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Jonathan Reeves
Jonathan Reeves

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Codecademy Data Science Course Part IV

Intro To Python

Hello, welcome back to my series of posts on the Codecademy Data Science course. I know it's been a few days since my last post. I apologize for that. However the Python material seemed to go a little bit more in depth with a lot more modules this go round. So without further ado let's get into it.

Python Functions and Logic

This is the first module on Python. It starts with a brief introduction to the Python syntax as well as the first function that you are pretty much ever introduced to in most languages. The print() function. In JavaScript this is known as console.log(). Same principle. It prints the variable content, string, number etc to the console so you can view it's contents. Of course when you are starting out you aren't really printing the outcome of functions and variables so you are mainly just using strings and numeric equations to see that Python can be used as a pretty handy calculator or messenger.

The project in this section has you use the print() function to display what would be a receipt at a popular furniture store. You use the knowledge of the previous exercises to print out a receipt like message to the console of the items a customer has bought on their purchase. It was a pretty neat spin on the typical "This is how you make variables" lesson.

Python Functions

This is where you learn about the awesomeness that are functions. You see how you can use the variables you create to make reusable code that will benefit your program. If you are familiar with how to create functions I would still suggest that you go through this section if for nothing more than a refresher. I learned a few tricks myself that I had either forgotten about or weren't touched upon in previous courses and books I have gone through.

The project in this section is creating different functions to solve physics equations. I was not looking forward to this project as I haven't done any math like that since high school many years ago but once I started the project it was a really fun one. Creating functions to convert Fahrenheit into Celsius and vice versa was a lot of fun.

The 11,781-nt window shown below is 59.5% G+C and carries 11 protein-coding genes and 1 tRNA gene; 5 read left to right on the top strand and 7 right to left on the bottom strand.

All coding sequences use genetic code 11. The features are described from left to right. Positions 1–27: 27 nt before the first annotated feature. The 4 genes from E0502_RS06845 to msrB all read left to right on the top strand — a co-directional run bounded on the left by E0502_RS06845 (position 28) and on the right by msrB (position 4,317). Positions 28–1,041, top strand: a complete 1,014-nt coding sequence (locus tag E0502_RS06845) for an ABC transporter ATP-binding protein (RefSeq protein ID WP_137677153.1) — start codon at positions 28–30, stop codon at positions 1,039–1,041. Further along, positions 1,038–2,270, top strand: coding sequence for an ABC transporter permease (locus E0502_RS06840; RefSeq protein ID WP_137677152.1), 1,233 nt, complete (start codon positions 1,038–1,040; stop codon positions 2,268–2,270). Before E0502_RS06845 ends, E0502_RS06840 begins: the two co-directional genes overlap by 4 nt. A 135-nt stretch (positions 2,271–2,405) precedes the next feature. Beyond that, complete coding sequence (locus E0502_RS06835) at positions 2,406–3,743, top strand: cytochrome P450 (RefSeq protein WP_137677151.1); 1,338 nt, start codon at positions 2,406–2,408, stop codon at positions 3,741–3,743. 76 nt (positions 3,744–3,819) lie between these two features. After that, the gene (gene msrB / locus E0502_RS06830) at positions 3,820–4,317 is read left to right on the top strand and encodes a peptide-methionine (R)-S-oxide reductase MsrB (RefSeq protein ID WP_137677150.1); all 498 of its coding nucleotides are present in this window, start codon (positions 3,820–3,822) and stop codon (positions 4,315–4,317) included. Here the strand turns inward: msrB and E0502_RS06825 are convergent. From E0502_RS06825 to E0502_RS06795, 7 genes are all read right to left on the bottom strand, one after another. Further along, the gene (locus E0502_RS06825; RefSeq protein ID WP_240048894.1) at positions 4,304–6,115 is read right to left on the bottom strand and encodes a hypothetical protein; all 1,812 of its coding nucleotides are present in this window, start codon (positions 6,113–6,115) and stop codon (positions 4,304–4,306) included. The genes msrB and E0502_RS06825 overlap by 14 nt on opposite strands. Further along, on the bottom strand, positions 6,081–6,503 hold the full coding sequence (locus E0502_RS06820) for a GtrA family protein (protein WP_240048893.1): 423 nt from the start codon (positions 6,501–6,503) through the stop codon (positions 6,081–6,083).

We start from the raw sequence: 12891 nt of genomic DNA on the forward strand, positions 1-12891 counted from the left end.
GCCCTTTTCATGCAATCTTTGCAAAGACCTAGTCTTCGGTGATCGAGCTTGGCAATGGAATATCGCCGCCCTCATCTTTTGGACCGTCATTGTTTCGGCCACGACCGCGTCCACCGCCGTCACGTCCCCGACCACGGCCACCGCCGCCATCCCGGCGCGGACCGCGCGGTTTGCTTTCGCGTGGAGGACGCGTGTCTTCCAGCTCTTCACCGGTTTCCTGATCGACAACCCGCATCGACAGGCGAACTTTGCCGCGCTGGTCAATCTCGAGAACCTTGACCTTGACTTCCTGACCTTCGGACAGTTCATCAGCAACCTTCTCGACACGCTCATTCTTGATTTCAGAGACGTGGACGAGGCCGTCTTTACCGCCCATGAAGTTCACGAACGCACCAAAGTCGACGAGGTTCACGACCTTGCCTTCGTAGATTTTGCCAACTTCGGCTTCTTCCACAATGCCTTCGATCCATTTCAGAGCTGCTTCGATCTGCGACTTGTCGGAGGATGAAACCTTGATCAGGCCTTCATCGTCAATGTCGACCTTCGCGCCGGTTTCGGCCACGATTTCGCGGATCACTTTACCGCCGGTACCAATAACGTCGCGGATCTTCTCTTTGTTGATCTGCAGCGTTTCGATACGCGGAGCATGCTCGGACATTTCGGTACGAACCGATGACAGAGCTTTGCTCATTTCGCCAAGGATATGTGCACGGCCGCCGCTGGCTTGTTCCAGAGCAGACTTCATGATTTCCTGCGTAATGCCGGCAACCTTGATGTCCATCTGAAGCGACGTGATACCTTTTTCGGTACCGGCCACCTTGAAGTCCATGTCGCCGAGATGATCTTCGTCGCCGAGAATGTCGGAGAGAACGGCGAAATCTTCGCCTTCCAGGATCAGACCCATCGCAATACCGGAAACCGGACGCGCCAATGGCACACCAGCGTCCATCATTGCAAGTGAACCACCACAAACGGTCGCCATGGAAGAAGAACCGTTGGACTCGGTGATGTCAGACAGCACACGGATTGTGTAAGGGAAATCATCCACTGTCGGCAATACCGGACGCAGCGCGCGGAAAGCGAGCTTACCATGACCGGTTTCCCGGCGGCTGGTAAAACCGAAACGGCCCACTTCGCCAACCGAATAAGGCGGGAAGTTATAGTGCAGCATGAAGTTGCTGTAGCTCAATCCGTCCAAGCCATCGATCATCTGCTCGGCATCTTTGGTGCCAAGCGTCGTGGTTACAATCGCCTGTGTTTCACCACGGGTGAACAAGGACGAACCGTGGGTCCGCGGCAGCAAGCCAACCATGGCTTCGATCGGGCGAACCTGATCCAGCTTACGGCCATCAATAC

Python Control Flow

This section is about boolean values and how to use if statements to control the flow of the program. You are shown how to use the bool values True and False in Python. As well as shown how simple expressions can be read and created to equal these answers. Once you have a pretty firm grasp on them you are then tasked with putting them together inside of functions to make the function have some basic logic to answer certain questions.

The project in this section has you using variables and functions from the previous two sections as well as the control flow to create a program that will let a customer know what the cheapest way to ship a package would be. The project is a lot of fun and with the projects I have finished so far get you thinking about actual real world like scenarios of how to complete these tasks/challenges.


All in all I have been pretty impressed with the course so far. I am definitely looking forward to the next module. The Python section was a bit different from the SQL one as it had some additional quizzes and exercises to really re-enforce the learning in that section. So in each of these sections there is a quiz of multiple choices and then you get one or two extra challenges where you have to make some extra functions or variables to gain some more knowledge on how these concepts work. As always I hope you enjoy the read and I look forward to any questions and comments you have. Enjoy!

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